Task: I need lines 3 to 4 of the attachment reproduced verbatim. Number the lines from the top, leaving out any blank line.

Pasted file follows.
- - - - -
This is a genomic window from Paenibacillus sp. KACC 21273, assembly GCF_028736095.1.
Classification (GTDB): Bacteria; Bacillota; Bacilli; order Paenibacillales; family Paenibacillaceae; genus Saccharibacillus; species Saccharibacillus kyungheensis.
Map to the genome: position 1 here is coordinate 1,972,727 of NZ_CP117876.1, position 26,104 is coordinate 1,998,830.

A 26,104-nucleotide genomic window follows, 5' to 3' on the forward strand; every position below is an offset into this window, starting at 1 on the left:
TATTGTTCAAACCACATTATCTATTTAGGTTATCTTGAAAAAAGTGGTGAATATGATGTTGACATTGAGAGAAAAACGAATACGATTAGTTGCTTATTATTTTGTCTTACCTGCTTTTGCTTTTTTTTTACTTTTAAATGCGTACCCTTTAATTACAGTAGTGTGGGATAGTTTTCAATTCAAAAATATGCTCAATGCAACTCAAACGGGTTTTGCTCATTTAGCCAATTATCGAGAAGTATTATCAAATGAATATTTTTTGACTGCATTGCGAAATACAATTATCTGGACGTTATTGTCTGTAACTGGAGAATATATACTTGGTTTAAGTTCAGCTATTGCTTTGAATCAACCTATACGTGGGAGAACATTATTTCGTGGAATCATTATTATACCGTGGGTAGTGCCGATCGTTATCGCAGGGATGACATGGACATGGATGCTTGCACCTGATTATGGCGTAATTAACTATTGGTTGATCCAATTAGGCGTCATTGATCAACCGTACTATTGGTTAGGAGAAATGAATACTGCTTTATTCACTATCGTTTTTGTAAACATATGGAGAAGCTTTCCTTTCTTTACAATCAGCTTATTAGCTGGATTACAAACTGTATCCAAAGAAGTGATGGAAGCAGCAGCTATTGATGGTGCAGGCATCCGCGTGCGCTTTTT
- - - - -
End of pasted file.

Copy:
Map to the genome: position 1 here is coordinate 1,972,727 of NZ_CP117876.1, position 26,104 is coordinate 1,998,830.

A 26,104-nucleotide genomic window follows, 5' to 3' on the forward strand; every position below is an offset into this window, starting at 1 on the left: